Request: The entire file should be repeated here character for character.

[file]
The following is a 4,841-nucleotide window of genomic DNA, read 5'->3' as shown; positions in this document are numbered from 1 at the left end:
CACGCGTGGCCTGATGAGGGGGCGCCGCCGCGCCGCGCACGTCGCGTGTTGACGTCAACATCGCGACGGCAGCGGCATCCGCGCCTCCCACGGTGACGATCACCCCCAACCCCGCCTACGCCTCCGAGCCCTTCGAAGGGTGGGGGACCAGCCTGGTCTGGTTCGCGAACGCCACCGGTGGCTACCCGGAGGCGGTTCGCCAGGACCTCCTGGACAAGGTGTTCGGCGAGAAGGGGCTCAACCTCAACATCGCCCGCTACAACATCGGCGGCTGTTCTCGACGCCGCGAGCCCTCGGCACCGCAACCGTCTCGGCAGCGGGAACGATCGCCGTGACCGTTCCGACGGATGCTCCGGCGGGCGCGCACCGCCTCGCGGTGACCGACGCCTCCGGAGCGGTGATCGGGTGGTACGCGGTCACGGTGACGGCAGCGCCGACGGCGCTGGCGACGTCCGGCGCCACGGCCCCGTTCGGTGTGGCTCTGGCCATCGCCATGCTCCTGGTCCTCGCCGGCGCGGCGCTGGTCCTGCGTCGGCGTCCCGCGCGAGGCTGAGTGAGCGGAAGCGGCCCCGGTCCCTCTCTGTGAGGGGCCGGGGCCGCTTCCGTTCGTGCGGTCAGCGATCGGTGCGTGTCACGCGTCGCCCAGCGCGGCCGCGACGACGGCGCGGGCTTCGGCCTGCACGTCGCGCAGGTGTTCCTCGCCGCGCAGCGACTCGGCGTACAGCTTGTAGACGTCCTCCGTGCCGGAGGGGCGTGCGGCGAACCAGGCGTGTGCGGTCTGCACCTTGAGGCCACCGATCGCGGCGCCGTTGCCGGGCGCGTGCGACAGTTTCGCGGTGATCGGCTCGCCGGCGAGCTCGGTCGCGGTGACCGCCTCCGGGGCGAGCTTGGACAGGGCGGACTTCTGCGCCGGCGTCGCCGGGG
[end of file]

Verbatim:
The following is a 4,841-nucleotide window of genomic DNA, read 5'->3' as shown; positions in this document are numbered from 1 at the left end:
CACGCGTGGCCTGATGAGGGGGCGCCGCCGCGCCGCGCACGTCGCGTGTTGACGTCAACATCGCGACGGCAGCGGCATCCGCGCCTCCCACGGTGACGATCACCCCCAACCCCGCCTACGCCTCCGAGCCCTTCGAAGGGTGGGGGACCAGCCTGGTCTGGTTCGCGAACGCCACCGGTGGCTACCCGGAGGCGGTTCGCCAGGACCTCCTGGACAAGGTGTTCGGCGAGAAGGGGCTCAACCTCAACATCGCCCGCTACAACATCGGCGGCTGTTCTCGACGCCGCGAGCCCTCGGCACCGCAACCGTCTCGGCAGCGGGAACGATCGCCGTGACCGTTCCGACGGATGCTCCGGCGGGCGCGCACCGCCTCGCGGTGACCGACGCCTCCGGAGCGGTGATCGGGTGGTACGCGGTCACGGTGACGGCAGCGCCGACGGCGCTGGCGACGTCCGGCGCCACGGCCCCGTTCGGTGTGGCTCTGGCCATCGCCATGCTCCTGGTCCTCGCCGGCGCGGCGCTGGTCCTGCGTCGGCGTCCCGCGCGAGGCTGAGTGAGCGGAAGCGGCCCCGGTCCCTCTCTGTGAGGGGCCGGGGCCGCTTCCGTTCGTGCGGTCAGCGATCGGTGCGTGTCACGCGTCGCCCAGCGCGGCCGCGACGACGGCGCGGGCTTCGGCCTGCACGTCGCGCAGGTGTTCCTCGCCGCGCAGCGACTCGGCGTACAGCTTGTAGACGTCCTCCGTGCCGGAGGGGCGTGCGGCGAACCAGGCGTGTGCGGTCTGCACCTTGAGGCCACCGATCGCGGCGCCGTTGCCGGGCGCGTGCGACAGTTTCGCGGTGATCGGCTCGCCGGCGAGCTCGGTCGCGGTGACCGCCTCCGGGGCGAGCTTGGACAGGGCGGACTTCTGCGCCGGCGTCGCCGGGG